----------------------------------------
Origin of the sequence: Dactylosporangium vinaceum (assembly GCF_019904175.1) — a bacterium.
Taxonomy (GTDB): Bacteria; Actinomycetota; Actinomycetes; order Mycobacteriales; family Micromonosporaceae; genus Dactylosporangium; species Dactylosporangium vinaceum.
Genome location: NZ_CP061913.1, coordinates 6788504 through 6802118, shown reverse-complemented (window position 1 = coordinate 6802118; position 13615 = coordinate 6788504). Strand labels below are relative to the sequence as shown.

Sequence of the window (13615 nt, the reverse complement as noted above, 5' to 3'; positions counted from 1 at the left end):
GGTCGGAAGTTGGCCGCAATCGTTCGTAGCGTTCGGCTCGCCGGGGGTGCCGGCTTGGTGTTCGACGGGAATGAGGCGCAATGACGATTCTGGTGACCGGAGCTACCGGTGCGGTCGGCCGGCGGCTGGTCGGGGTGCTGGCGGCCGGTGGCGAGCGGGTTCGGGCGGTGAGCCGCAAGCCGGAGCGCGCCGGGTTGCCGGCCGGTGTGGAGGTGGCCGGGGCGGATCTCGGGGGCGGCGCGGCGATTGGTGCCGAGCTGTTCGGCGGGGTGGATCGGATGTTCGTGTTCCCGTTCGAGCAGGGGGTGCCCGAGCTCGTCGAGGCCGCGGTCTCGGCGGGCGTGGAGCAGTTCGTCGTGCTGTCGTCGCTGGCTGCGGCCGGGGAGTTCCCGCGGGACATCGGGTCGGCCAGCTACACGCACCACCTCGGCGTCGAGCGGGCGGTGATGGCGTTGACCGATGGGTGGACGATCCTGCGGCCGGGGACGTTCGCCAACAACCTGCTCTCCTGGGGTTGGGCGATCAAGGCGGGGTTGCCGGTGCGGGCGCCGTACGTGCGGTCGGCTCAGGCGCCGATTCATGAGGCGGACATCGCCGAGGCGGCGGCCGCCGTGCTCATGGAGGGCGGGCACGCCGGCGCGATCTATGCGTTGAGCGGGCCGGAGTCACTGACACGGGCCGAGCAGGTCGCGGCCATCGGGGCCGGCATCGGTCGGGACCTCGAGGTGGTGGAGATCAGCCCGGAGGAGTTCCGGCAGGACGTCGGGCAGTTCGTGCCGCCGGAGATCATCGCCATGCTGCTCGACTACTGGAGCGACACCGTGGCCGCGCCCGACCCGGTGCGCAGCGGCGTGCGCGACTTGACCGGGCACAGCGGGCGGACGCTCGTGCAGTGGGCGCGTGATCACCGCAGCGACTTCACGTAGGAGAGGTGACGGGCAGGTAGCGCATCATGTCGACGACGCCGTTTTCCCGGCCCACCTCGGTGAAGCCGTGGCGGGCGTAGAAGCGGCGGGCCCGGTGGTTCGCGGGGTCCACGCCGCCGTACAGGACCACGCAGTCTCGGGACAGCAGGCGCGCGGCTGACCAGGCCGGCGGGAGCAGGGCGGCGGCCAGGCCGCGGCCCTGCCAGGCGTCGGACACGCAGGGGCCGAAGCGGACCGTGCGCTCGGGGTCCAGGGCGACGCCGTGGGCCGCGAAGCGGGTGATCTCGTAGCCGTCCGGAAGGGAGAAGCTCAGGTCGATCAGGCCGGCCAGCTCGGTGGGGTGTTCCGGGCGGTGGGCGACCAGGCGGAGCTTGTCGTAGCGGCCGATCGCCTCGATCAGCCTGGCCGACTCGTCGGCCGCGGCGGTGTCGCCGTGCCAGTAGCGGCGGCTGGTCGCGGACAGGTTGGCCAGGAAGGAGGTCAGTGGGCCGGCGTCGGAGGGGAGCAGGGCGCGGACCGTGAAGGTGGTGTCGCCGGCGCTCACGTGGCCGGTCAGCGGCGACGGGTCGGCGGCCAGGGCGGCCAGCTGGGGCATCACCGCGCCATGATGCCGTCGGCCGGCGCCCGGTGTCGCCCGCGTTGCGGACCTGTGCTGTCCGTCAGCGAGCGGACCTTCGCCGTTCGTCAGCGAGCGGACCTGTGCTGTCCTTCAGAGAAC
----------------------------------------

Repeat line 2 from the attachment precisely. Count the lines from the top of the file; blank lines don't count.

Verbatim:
Taxonomy (GTDB): Bacteria; Actinomycetota; Actinomycetes; order Mycobacteriales; family Micromonosporaceae; genus Dactylosporangium; species Dactylosporangium vinaceum.